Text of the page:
The 000-28EC was launched in 1996 and remains a popular model in Martin’s line. It features Indian rosewood back and sides, a mahogany neck and ebony fretboard. A limited edition 000-28ECB was later released – making use of Martin’s last batches of Brazilian rosewood.
Eric Clapton’s Amplifiers
As noted earlier, Clapton used a Vox AC30 for much of his Yardbirds work before setting the world on fire during the Gibson via Marshall fuelled Blues Breakers and Cream eras.
As is now part of Marshall folklore, Clapton approached Jim Marshall asking for an amp powerful enough for loud gigs, yet able to fit into the boot of his car. After deeming a JTM head and 4 x 10” cabinet unsuitable, Marshall built a 2 x 12” combo – based on the JTM45 circuit. Clapton cranked the amp both live and in the studio and the rest, as they say, is history.
The girthy, yet stinging tones on the John Mayall and The Bluesbreakers with Eric Clapton were hugely influential. Given the indelible connection between that amp, album and player, Marshall have since named reissues of the amp the 1962 Bluesbreaker. A Marshall Bluesbreaker pedal also found popularity in the 1990s and remains available.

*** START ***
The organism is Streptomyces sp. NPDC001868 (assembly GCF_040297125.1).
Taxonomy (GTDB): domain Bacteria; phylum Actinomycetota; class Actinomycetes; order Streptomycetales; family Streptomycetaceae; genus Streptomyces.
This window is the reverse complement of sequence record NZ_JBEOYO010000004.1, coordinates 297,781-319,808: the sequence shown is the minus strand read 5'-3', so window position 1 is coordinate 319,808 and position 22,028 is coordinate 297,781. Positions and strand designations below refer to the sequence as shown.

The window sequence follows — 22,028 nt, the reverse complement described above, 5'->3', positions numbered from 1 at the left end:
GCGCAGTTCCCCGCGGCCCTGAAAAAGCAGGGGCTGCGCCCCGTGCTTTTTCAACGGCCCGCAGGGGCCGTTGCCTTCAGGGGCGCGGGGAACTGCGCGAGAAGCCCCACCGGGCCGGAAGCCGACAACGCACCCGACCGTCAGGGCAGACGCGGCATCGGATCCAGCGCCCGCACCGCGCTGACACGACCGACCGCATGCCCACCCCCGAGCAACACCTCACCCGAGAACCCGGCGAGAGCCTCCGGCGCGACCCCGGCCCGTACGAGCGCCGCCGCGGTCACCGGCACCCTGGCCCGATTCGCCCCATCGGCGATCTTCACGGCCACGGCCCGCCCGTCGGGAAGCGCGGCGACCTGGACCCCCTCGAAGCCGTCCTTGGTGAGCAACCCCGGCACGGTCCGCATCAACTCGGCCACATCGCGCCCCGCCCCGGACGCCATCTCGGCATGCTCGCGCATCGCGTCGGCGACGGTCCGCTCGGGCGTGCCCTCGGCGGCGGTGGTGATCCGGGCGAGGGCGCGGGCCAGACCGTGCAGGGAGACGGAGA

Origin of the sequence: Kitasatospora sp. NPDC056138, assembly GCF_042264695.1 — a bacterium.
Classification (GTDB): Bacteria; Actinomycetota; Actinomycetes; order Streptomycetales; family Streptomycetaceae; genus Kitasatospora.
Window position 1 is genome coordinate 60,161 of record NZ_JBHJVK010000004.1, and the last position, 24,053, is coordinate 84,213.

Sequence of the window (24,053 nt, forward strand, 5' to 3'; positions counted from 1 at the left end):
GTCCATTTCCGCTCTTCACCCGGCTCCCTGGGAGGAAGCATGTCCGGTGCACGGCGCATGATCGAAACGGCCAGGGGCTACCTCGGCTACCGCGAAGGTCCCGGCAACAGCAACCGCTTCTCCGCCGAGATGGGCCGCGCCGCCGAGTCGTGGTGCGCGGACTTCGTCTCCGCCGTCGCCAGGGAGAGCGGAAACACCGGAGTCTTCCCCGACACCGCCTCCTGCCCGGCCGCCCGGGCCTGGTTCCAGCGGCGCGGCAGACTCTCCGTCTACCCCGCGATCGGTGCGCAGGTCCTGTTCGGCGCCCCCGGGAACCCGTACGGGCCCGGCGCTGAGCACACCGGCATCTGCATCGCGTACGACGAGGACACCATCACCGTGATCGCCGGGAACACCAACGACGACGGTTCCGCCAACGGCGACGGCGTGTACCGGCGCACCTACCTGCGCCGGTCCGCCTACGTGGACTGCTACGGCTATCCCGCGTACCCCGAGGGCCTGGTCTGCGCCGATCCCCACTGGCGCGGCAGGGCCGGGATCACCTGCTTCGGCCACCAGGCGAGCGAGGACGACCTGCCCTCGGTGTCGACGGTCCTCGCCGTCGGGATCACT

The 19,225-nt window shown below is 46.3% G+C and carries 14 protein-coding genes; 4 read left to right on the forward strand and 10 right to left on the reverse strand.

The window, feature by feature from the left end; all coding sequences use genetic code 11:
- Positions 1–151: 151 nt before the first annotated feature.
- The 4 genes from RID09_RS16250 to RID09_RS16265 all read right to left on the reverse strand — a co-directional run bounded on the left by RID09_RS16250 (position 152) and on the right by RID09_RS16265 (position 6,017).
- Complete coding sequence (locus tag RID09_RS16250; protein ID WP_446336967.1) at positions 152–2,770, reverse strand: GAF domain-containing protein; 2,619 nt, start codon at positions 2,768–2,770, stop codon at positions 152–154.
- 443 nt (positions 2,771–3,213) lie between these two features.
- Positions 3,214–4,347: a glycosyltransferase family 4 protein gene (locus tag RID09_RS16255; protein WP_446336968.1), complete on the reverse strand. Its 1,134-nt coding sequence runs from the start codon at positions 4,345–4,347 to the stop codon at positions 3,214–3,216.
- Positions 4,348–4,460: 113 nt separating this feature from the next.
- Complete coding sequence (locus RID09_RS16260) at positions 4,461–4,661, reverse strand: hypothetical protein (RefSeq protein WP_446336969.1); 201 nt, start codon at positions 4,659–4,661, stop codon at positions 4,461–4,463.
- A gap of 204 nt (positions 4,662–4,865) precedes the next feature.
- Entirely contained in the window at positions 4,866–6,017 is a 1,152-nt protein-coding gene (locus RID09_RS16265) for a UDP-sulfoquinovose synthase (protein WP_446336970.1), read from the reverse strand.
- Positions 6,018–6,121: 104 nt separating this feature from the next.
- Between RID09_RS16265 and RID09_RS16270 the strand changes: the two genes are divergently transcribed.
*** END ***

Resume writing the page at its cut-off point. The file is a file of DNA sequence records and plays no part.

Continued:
On joining Cream, Clapton only intensified the Marshall experience by plugging into a JTM100 1959 model 100 watt head into a pair of Marshall quads, and was soon enough playing through two full stacks.
Just as Clapton made the move to Strats in the early ‘70s, so too did his taste in amplifiers begin to change. In both Blind Faith and Derek and The Dominoes Fender Showman amplifiers began appearing alongside Marshalls whilst a 5 watt Fender Champ became Clapton’s studio amp of choice.
Whilst Clapton has mainly stuck to Fender amps there have been occasional diversions every decade or so; during the mid ‘70s Music Man 130 amps were used, hybrid tube/solid state Dean Markley’s had a run in the ‘80s and high powered Soldano SLO100s featured during the 1990s.
In 2004 Cornell Amps released the Eric Clapton 80, a Twin inspired amp voiced to Clapton’s specs and sporting Tone Tubby Hemp speakers. The amp was well used in the 2005 Cream Reunion shows.
During 2011 Fender announced the launch of three Eric Clapton Signature amps – reimagined versions of a Twin, Deluxe and Champ. Reports began surfacing in 2013 that Clapton had begun playing Dumble amps, however for much of the 2000s Clapton has mostly opted for Fender Custom Shop Twin Reverbs and Bandmasters.
In 2016 Clapton told Guitar World that a Bandmaster was his regular amp with a Howard Dumble restored Vibrolux used “if I want to go down in size”.
Clapton’s Effects, Strings & Picks